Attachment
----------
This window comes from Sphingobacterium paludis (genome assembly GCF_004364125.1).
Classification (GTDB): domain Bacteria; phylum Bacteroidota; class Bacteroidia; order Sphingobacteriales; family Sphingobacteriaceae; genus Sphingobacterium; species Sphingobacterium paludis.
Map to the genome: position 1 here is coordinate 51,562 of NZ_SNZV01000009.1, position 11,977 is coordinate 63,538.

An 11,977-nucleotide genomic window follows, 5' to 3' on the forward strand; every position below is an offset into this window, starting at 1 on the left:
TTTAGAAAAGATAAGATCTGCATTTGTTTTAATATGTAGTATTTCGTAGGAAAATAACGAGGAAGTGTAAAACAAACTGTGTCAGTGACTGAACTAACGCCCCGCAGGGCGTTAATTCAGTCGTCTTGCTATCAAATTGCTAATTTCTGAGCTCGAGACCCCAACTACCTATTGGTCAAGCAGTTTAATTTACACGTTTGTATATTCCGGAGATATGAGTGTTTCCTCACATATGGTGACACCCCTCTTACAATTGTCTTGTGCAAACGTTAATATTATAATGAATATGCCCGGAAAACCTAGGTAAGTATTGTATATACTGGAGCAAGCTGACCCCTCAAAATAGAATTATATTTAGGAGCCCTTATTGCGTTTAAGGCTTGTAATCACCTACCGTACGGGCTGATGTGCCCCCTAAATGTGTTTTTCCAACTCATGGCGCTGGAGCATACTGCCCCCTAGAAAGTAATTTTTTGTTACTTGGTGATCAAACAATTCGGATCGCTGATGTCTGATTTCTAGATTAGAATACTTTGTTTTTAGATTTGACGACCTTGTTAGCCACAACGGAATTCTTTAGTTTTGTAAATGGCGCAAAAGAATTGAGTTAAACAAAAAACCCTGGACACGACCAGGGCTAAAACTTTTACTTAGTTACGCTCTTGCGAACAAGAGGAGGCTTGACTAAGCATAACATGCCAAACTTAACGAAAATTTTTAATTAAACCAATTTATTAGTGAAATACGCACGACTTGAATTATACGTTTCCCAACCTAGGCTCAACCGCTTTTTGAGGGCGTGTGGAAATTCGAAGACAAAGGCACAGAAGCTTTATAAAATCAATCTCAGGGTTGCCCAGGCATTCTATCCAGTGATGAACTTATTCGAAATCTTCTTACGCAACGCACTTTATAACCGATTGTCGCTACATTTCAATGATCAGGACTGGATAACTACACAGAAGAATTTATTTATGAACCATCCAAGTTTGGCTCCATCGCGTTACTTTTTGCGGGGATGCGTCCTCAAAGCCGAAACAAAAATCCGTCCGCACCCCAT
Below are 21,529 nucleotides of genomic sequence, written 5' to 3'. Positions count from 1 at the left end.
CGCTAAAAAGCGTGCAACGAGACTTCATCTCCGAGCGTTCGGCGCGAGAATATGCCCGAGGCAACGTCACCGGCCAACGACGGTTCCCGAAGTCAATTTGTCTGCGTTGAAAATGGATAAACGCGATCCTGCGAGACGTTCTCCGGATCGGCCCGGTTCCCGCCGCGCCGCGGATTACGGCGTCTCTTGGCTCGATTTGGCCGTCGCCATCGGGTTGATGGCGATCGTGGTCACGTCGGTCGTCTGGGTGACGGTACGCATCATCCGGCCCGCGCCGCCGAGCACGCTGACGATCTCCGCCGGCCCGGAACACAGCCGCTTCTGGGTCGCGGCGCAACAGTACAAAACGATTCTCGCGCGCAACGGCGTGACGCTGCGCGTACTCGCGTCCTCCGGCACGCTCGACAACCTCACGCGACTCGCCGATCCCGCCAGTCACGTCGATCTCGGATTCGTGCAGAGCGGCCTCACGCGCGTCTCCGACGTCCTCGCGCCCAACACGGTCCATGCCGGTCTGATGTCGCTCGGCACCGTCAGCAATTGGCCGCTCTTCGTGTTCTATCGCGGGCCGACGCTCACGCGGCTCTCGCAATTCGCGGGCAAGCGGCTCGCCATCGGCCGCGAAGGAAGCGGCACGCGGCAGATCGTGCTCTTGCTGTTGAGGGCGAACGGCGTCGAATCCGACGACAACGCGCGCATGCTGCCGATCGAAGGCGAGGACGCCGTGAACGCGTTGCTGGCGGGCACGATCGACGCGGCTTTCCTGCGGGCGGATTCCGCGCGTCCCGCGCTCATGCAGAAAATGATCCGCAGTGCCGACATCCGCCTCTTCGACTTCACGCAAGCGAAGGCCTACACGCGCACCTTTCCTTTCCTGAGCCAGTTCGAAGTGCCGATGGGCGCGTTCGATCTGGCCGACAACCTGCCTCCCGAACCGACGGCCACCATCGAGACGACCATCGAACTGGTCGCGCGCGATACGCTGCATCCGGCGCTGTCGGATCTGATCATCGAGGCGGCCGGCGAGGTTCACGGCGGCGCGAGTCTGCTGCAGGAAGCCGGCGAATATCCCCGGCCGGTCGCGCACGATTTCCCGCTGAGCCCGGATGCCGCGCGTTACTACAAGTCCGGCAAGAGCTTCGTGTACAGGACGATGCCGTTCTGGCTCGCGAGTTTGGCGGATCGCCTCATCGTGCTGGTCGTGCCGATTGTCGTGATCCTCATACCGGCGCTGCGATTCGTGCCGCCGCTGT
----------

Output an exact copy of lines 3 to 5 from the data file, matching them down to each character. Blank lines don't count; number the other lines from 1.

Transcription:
Map to the genome: position 1 here is coordinate 51,562 of NZ_SNZV01000009.1, position 11,977 is coordinate 63,538.

An 11,977-nucleotide genomic window follows, 5' to 3' on the forward strand; every position below is an offset into this window, starting at 1 on the left:
TTTAGAAAAGATAAGATCTGCATTTGTTTTAATATGTAGTATTTCGTAGGAAAATAACGAGGAAGTGTAAAACAAACTGTGTCAGTGACTGAACTAACGCCCCGCAGGGCGTTAATTCAGTCGTCTTGCTATCAAATTGCTAATTTCTGAGCTCGAGACCCCAACTACCTATTGGTCAAGCAGTTTAATTTACACGTTTGTATATTCCGGAGATATGAGTGTTTCCTCACATATGGTGACACCCCTCTTACAATTGTCTTGTGCAAACGTTAATATTATAATGAATATGCCCGGAAAACCTAGGTAAGTATTGTATATACTGGAGCAAGCTGACCCCTCAAAATAGAATTATATTTAGGAGCCCTTATTGCGTTTAAGGCTTGTAATCACCTACCGTACGGGCTGATGTGCCCCCTAAATGTGTTTTTCCAACTCATGGCGCTGGAGCATACTGCCCCCTAGAAAGTAATTTTTTGTTACTTGGTGATCAAACAATTCGGATCGCTGATGTCTGATTTCTAGATTAGAATACTTTGTTTTTAGATTTGACGACCTTGTTAGCCACAACGGAATTCTTTAGTTTTGTAAATGGCGCAAAAGAATTGAGTTAAACAAAAAACCCTGGACACGACCAGGGCTAAAACTTTTACTTAGTTACGCTCTTGCGAACAAGAGGAGGCTTGACTAAGCATAACATGCCAAACTTAACGAAAATTTTTAATTAAACCAATTTATTAGTGAAATACGCACGACTTGAATTATACGTTTCCCAACCTAGGCTCAACCGCTTTTTGAGGGCGTGTGGAAATTCGAAGACAAAGGCACAGAAGCTTTATAAAATCAATCTCAGGGTTGCCCAGGCATTCTATCCAGTGATGAACTTATTCGAAATCTTCTTACGCAACGCACTTTATAACCGATTGTCGCTACATTTCAATGATCAGGACTGGATAACTACACAGAAGAATTTATTTATGAACCATCCAAGTTTGGCTCCATCGCGTTACTTTTTGCGGGGATGCGTCCTCAAAGCCGAAACAAAAATCCGTCCGCACCCCAT